Unveiled the mistery of STEVE
30 April 2019 | Written by La redazione
STEVE is a particular atmospheric phenomenon similar to auroras. Being able to understand the dynamics of these still unknown phenomena will contribute to improving the performance of satellite telecommunications and the GPS system.
If you have ever had the opportunity to travel in northern Europe (or any area north of the Arctic Circle or south of the Antarctic) you will probably had the fortune to observe that magnificent spectacle of the aurora borealis. Drapes of iridescent green light that dance high in the sky. Occasionally, among those ethereal veils, you may have met STEVE. It is not an inhabitant of the place, but of an atmospheric phenomenon recently discovered, similar to the dawn but at the same time profoundly different. A group of researchers has revealed the origin of these particular lights, contributing to the understanding of the highest parts of our atmosphere, an area that plays a crucial role in telecommunications and, in particular, in the correct functioning of the GPS system.
The acronym STEVE stands for Strong Thermal Emission Velocity Enhancement, but it is also a quote from the children’s film “The gang of the forest” in which the animals decide to call a hedge, for them an unknown and majestic object, in fact, Steve. Until 2016 this different form of boreal light was unknown, its discovery took place thanks to a group of amateurs, a textbook case of citizen science, in which groups of non-experts provide data to study a phenomenon.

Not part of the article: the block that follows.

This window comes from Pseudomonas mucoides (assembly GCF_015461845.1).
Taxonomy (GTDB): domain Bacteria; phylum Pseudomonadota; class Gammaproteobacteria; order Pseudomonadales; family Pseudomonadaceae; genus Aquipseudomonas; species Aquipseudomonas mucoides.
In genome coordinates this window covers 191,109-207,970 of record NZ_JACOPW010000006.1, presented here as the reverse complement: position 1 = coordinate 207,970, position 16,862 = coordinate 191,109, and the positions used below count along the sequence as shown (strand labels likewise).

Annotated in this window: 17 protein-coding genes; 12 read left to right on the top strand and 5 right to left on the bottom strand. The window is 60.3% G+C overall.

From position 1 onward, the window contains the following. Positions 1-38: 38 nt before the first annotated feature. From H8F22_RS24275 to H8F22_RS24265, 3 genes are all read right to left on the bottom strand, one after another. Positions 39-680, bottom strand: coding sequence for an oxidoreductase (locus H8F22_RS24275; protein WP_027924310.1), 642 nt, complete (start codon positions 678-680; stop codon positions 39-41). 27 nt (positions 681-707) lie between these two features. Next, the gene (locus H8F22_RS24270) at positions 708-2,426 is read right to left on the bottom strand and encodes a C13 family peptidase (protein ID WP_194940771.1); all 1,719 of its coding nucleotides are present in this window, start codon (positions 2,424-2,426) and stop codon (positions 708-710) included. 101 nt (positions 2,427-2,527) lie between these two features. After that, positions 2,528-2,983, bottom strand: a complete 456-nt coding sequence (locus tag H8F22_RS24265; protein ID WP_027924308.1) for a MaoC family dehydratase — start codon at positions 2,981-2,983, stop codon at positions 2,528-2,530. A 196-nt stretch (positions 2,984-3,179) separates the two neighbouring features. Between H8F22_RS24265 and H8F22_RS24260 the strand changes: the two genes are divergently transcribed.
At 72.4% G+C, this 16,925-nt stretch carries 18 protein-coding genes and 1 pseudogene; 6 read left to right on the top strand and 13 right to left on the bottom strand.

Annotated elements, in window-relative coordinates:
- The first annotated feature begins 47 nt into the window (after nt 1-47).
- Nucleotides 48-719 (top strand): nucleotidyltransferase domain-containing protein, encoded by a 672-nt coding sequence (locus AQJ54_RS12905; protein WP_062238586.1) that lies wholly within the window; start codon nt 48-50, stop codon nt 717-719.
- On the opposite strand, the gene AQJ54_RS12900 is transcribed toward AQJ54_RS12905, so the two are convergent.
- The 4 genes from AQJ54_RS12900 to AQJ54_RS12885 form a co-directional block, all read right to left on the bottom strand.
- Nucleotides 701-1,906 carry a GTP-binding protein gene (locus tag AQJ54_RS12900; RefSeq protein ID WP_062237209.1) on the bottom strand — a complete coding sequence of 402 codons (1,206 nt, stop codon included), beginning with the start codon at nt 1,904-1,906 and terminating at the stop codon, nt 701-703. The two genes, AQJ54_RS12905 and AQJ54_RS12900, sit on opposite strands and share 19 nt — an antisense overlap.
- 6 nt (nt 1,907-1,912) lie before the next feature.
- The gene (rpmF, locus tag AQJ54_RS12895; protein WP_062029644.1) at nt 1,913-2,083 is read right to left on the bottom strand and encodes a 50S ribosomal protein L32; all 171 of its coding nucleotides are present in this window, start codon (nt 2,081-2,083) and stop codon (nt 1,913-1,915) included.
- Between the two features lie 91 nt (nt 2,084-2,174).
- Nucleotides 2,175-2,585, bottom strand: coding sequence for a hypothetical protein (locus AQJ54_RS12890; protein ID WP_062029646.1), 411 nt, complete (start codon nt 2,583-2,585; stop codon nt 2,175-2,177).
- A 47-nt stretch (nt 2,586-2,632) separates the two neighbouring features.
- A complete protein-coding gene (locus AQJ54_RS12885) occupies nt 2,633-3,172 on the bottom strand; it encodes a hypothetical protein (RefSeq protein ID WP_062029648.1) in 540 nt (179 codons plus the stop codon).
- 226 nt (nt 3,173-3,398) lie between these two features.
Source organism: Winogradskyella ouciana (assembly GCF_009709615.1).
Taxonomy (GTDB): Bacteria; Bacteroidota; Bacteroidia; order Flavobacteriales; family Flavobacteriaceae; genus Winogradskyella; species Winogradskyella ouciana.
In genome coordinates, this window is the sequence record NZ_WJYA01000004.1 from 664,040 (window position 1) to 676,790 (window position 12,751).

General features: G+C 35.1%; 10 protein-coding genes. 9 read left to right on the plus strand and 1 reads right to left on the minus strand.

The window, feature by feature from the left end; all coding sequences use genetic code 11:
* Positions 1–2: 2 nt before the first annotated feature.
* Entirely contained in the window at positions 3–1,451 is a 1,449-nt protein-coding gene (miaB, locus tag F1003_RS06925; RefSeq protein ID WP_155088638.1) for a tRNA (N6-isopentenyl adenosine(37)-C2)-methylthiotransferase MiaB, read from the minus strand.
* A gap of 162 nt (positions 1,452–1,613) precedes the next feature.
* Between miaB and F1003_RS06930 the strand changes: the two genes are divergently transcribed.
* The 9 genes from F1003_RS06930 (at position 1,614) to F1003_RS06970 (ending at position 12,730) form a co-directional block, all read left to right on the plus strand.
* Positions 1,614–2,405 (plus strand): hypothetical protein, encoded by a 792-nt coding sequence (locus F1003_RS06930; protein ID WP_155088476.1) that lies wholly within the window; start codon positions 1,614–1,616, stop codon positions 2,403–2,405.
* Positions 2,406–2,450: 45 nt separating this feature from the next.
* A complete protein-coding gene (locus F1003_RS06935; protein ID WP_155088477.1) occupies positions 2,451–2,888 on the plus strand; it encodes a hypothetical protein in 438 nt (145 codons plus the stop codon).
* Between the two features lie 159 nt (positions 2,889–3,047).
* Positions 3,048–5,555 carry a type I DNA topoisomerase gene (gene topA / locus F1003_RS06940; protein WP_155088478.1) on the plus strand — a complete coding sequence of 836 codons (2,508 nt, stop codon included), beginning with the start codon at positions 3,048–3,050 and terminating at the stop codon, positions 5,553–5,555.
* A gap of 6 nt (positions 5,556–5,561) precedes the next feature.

STEVE is a light beam tending to red, followed by a series of bright green streaks of light, called picket fence. The process that generates the auroras is well known, the solar wind composed of charged particles – electrons and protons – is conveyed to the poles by the Earth’s magnetic field, where it falls towards the upper atmosphere and excites the oxygen and nitrogen molecules, making them glow. STEVE also sees its origin in the solar wind, but in this case there is no precipitation of charged particles. Very high altitude plasma flows heat up due to friction, reaching up to 3000 ° c, and emit the typical red light, a bit like what happens to tungsten filaments in old incandescent bulbs. The beams of green light that accompany STEVE, on the other hand, are born according to the same process as the auroras but manage to go much further south.